Saturday, November 23, 2013

Lesson 270: Heroes

Happy weekend, Readers.
The night owls had to go to bed without their bedtime story.
You can enjoy the weekend inspiration with an extra cup of coffee this morning.
Have one for me.  Eloise is starting the weekend a bit tired.


I was up late last night editing pictures and making a video of my daughter Natalie and her friends at the Miss Shining Star Pageant at Harbor Creek High School.  It is a special night set aside each year to highlight the beauty and talent of girls with special needs.  30 girls and young women took the stage last night donning beautiful gowns, to showcase their inner super star.

Here are my superstars (plural intended).


Natalie is on the left.  She has autism as defined by the medical community.
Mother Eloise just thinks of her daughter as being unique.
Ellen is on the right.  She is defined as a typical thirteen year old as defined by society.
Mother Eloise rolls her eyes at this daughter, because that is all she does to me.

I love them with every ounce of power a mother can.
They are both heroines in Eloise's Book of Life.


This is Natalie with her little brother Sam.  


You can tell by the look in his eyes how proud he is of his sister.  Sam has natural protective instincts and even at 6, he steps up to assist her whenever he sees she needs help.  Sam enjoys being Natalie's hero, and luckily for her, this hero comes with a plastic sword.



A strong family unit is so important for the success of any child.  Families that include children with disabilities rely on the strength and patience from everyone.  Healthy sibling relationships are key.  Children with disabilities can be taxing on time, expenses, and attention.  Finding that balance for all children in the house can be tricky when one tends to need more than the others.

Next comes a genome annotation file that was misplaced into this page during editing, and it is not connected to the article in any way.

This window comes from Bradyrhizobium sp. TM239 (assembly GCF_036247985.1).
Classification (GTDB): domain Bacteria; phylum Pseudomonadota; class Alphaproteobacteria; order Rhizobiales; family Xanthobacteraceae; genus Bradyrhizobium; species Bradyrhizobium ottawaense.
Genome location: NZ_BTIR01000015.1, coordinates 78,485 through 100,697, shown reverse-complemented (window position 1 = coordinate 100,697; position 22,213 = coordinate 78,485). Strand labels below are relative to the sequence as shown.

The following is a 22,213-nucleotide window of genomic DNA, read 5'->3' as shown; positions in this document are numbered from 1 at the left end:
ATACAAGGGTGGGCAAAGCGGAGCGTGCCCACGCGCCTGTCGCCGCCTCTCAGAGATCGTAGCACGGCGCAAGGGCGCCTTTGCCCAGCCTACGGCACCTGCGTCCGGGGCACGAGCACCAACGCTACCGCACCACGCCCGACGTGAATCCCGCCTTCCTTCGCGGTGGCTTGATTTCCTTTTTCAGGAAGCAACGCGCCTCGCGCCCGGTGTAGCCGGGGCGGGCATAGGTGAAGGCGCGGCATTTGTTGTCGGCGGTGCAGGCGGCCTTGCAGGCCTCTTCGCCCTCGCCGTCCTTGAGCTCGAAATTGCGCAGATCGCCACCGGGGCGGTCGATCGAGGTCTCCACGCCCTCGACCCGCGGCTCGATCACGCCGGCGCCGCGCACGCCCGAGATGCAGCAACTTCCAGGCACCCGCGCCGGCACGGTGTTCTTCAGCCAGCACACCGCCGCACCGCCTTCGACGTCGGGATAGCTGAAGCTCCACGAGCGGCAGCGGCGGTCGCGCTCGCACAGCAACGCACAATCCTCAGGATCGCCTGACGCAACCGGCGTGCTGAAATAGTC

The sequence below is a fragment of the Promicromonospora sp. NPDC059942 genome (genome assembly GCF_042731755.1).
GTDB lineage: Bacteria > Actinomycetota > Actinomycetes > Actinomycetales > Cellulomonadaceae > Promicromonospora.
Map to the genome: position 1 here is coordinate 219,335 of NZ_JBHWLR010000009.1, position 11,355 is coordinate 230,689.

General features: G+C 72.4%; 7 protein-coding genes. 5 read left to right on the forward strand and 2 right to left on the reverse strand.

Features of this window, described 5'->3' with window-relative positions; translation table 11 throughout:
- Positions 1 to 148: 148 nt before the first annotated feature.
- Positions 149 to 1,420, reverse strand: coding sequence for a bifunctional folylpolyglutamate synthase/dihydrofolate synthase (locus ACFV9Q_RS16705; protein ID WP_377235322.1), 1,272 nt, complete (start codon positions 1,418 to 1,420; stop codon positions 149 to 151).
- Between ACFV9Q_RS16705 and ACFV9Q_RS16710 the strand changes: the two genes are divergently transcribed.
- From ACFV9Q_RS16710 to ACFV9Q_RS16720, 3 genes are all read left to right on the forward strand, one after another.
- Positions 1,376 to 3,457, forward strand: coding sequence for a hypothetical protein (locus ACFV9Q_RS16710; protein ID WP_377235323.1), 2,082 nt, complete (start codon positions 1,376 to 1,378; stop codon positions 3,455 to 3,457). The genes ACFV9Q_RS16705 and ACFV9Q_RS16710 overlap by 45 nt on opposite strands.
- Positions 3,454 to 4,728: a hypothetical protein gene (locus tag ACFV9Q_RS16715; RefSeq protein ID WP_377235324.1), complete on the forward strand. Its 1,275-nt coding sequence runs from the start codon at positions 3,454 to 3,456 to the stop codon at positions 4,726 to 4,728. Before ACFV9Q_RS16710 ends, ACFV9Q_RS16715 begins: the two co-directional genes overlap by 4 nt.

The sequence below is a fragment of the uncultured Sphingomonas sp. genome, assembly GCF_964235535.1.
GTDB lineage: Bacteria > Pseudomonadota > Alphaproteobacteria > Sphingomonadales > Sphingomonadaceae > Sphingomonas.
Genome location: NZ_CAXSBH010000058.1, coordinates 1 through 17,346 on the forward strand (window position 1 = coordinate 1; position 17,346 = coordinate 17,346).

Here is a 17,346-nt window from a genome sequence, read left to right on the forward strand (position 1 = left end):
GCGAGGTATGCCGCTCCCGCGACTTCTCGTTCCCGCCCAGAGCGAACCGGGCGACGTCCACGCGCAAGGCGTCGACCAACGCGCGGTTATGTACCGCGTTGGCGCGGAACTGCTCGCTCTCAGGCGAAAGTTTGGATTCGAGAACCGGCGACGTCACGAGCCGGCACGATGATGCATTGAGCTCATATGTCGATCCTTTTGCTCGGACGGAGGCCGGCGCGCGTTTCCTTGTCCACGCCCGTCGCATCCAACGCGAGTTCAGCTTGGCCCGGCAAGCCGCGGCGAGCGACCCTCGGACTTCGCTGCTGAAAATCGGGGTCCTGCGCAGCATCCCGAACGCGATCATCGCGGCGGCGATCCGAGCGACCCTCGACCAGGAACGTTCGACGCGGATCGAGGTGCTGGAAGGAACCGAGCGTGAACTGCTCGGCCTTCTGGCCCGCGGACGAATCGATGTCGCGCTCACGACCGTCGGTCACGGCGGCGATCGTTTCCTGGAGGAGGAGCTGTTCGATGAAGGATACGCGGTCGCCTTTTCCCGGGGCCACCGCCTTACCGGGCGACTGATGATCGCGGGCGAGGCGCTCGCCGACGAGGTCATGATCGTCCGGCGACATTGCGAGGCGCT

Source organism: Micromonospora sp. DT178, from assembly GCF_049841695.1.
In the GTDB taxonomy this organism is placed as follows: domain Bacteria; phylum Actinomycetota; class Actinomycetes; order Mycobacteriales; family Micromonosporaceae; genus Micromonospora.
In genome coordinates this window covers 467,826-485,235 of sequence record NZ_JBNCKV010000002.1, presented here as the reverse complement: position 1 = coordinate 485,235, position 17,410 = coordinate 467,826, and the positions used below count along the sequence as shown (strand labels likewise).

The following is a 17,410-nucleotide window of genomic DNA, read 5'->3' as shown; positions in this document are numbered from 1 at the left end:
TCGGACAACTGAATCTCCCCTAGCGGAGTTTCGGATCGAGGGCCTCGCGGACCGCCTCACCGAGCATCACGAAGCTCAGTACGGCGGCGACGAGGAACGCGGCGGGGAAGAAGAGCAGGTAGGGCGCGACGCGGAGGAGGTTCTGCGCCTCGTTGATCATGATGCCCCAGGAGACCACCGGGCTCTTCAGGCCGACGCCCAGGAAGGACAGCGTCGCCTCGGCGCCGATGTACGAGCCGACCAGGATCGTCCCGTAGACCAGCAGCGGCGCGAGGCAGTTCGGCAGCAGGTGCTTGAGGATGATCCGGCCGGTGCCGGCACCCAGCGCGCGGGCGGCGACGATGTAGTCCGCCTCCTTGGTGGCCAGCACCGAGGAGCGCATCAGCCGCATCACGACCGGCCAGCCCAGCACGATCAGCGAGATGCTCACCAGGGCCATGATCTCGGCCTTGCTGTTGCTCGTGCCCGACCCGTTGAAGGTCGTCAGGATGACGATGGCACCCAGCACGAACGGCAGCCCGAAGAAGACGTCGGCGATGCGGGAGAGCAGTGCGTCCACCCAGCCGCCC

There were lots of siblings involved with the pageant.


Some supported their sibling back stage.


Some coached from the foreground,


to make time in the spotlight possible.


There were even some that hopped right on stage with their sibling.


Eloise didn't see an ounce of jealousy anywhere.

Everyone deserves crowns if you ask Eloise.
A role models is as much a hero as the girls in the pageant.


Sibling animosity has never been an issue at the Lamp Post.  Ellen and Sam have never once complained about any limit imposed on us because of Natalie's autism.  Perhaps that is because she is the oldest, and Ellen and Sam never knew otherwise.  Or perhaps it is because we see a life for Natalie with no limits.  All our girl needs is time.


Really, that is all that any of these girls need--a little extra time.